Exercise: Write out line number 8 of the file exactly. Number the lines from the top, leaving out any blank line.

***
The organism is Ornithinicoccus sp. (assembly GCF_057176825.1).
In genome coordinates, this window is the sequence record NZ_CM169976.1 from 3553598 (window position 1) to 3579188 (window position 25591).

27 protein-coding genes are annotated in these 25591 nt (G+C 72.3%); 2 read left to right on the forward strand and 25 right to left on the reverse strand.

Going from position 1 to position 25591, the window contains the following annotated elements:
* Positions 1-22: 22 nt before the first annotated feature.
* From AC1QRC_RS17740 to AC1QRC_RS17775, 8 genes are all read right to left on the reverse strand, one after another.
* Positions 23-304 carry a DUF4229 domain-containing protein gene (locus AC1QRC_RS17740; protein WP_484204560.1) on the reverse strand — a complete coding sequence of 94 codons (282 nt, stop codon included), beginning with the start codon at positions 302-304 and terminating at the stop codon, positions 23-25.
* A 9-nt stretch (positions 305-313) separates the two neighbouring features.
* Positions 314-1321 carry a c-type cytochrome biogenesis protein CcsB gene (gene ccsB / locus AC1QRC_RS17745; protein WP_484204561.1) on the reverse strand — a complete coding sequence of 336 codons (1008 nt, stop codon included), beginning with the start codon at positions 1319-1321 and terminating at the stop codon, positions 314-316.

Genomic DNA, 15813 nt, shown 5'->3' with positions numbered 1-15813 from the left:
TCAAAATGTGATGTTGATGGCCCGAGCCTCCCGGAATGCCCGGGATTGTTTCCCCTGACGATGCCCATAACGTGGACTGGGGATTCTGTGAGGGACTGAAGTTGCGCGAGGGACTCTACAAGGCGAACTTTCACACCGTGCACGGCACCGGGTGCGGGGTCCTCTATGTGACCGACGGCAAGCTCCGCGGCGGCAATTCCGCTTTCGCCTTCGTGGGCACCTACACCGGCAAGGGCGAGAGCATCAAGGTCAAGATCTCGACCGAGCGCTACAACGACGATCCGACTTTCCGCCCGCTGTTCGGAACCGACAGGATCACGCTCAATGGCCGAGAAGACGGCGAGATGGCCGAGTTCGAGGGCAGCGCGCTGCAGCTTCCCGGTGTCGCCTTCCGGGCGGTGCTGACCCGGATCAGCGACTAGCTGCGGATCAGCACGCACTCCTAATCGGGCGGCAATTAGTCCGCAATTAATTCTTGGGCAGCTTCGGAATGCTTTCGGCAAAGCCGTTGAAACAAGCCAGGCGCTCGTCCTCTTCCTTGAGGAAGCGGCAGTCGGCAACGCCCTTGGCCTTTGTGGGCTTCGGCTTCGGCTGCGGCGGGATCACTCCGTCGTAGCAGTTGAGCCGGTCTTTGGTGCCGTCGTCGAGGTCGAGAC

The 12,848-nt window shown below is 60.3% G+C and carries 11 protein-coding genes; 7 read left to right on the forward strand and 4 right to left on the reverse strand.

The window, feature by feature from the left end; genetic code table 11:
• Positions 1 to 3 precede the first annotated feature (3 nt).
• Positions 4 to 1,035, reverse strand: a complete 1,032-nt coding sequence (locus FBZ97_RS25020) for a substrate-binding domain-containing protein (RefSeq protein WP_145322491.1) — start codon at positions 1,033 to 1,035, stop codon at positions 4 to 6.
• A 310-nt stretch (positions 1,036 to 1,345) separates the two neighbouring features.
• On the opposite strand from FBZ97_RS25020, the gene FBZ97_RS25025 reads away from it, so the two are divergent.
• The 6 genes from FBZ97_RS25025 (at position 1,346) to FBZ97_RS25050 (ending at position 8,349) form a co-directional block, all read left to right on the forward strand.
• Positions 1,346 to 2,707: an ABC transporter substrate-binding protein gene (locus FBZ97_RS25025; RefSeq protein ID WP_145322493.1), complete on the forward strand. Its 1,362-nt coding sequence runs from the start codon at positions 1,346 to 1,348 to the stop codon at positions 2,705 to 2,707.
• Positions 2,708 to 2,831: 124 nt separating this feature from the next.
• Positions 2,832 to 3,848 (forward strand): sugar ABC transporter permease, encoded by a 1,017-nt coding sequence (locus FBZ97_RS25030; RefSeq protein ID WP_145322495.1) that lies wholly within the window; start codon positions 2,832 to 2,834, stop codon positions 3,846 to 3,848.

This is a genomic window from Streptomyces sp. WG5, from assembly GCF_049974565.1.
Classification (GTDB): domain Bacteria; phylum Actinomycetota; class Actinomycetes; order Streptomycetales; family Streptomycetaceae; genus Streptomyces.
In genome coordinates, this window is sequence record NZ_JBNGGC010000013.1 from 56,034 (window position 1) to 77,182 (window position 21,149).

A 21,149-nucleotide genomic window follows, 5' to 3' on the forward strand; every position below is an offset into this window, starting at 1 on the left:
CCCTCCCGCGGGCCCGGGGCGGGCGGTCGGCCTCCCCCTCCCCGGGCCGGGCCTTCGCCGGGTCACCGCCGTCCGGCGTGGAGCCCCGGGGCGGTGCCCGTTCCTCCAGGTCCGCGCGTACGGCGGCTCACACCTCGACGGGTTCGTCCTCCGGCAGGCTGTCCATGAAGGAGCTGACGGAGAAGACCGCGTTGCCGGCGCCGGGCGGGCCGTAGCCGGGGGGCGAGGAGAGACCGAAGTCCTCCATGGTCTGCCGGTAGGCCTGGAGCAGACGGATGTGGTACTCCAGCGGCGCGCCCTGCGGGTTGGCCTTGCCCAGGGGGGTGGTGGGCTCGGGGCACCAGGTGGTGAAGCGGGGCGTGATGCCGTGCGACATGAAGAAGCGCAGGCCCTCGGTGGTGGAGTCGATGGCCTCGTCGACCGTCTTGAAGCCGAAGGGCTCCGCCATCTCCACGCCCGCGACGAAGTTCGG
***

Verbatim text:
* A 9-nt stretch (positions 305-313) separates the two neighbouring features.